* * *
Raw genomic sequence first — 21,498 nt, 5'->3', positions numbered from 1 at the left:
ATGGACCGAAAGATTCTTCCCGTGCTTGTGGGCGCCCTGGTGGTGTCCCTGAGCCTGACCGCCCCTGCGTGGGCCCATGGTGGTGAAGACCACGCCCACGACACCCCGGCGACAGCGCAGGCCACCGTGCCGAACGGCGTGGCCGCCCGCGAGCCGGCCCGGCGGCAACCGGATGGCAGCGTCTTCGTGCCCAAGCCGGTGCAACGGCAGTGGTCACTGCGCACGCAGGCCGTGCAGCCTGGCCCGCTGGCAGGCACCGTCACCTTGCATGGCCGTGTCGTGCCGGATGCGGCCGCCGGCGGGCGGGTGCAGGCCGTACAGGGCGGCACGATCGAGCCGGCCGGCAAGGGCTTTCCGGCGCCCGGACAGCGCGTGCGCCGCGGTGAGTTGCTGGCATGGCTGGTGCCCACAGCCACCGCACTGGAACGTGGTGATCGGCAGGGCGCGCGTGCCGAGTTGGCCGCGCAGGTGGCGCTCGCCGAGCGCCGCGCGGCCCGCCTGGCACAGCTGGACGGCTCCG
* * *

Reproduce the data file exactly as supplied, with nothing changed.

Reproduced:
Raw genomic sequence first — 21,498 nt, 5'->3', positions numbered from 1 at the left:
ATGGACCGAAAGATTCTTCCCGTGCTTGTGGGCGCCCTGGTGGTGTCCCTGAGCCTGACCGCCCCTGCGTGGGCCCATGGTGGTGAAGACCACGCCCACGACACCCCGGCGACAGCGCAGGCCACCGTGCCGAACGGCGTGGCCGCCCGCGAGCCGGCCCGGCGGCAACCGGATGGCAGCGTCTTCGTGCCCAAGCCGGTGCAACGGCAGTGGTCACTGCGCACGCAGGCCGTGCAGCCTGGCCCGCTGGCAGGCACCGTCACCTTGCATGGCCGTGTCGTGCCGGATGCGGCCGCCGGCGGGCGGGTGCAGGCCGTACAGGGCGGCACGATCGAGCCGGCCGGCAAGGGCTTTCCGGCGCCCGGACAGCGCGTGCGCCGCGGTGAGTTGCTGGCATGGCTGGTGCCCACAGCCACCGCACTGGAACGTGGTGATCGGCAGGGCGCGCGTGCCGAGTTGGCCGCGCAGGTGGCGCTCGCCGAGCGCCGCGCGGCCCGCCTGGCACAGCTGGACGGCTCCG